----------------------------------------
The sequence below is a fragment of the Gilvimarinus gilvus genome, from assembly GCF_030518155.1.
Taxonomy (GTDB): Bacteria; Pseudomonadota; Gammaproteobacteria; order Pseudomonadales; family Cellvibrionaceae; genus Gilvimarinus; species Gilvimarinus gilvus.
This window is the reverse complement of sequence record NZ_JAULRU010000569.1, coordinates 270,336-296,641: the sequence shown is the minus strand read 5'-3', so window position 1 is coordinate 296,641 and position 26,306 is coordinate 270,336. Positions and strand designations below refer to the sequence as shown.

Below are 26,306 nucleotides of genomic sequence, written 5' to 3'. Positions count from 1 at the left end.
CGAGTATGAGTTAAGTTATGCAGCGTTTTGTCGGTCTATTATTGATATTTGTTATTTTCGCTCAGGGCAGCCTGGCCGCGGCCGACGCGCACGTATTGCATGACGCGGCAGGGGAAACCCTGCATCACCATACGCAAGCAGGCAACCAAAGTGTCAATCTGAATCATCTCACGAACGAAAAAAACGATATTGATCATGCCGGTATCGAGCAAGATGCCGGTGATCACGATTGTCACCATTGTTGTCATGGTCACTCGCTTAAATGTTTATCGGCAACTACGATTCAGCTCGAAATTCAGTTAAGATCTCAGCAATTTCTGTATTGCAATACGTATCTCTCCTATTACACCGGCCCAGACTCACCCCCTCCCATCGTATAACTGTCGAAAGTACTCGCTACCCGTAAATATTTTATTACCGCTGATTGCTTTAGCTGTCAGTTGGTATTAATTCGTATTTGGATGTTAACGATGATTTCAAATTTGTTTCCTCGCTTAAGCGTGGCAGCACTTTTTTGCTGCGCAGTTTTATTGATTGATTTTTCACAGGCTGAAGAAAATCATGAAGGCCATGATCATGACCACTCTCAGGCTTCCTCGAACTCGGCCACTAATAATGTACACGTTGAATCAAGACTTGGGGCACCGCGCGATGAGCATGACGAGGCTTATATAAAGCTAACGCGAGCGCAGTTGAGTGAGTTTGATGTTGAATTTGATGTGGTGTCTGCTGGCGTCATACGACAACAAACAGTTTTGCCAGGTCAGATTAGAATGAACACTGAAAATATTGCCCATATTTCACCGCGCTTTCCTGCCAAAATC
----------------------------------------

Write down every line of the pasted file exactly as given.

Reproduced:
The sequence below is a fragment of the Gilvimarinus gilvus genome, from assembly GCF_030518155.1.
Taxonomy (GTDB): Bacteria; Pseudomonadota; Gammaproteobacteria; order Pseudomonadales; family Cellvibrionaceae; genus Gilvimarinus; species Gilvimarinus gilvus.
This window is the reverse complement of sequence record NZ_JAULRU010000569.1, coordinates 270,336-296,641: the sequence shown is the minus strand read 5'-3', so window position 1 is coordinate 296,641 and position 26,306 is coordinate 270,336. Positions and strand designations below refer to the sequence as shown.

Below are 26,306 nucleotides of genomic sequence, written 5' to 3'. Positions count from 1 at the left end.
CGAGTATGAGTTAAGTTATGCAGCGTTTTGTCGGTCTATTATTGATATTTGTTATTTTCGCTCAGGGCAGCCTGGCCGCGGCCGACGCGCACGTATTGCATGACGCGGCAGGGGAAACCCTGCATCACCATACGCAAGCAGGCAACCAAAGTGTCAATCTGAATCATCTCACGAACGAAAAAAACGATATTGATCATGCCGGTATCGAGCAAGATGCCGGTGATCACGATTGTCACCATTGTTGTCATGGTCACTCGCTTAAATGTTTATCGGCAACTACGATTCAGCTCGAAATTCAGTTAAGATCTCAGCAATTTCTGTATTGCAATACGTATCTCTCCTATTACACCGGCCCAGACTCACCCCCTCCCATCGTATAACTGTCGAAAGTACTCGCTACCCGTAAATATTTTATTACCGCTGATTGCTTTAGCTGTCAGTTGGTATTAATTCGTATTTGGATGTTAACGATGATTTCAAATTTGTTTCCTCGCTTAAGCGTGGCAGCACTTTTTTGCTGCGCAGTTTTATTGATTGATTTTTCACAGGCTGAAGAAAATCATGAAGGCCATGATCATGACCACTCTCAGGCTTCCTCGAACTCGGCCACTAATAATGTACACGTTGAATCAAGACTTGGGGCACCGCGCGATGAGCATGACGAGGCTTATATAAAGCTAACGCGAGCGCAGTTGAGTGAGTTTGATGTTGAATTTGATGTGGTGTCTGCTGGCGTCATACGACAACAAACAGTTTTGCCAGGTCAGATTAGAATGAACACTGAAAATATTGCCCATATTTCACCGCGCTTTCCTGCCAAAATC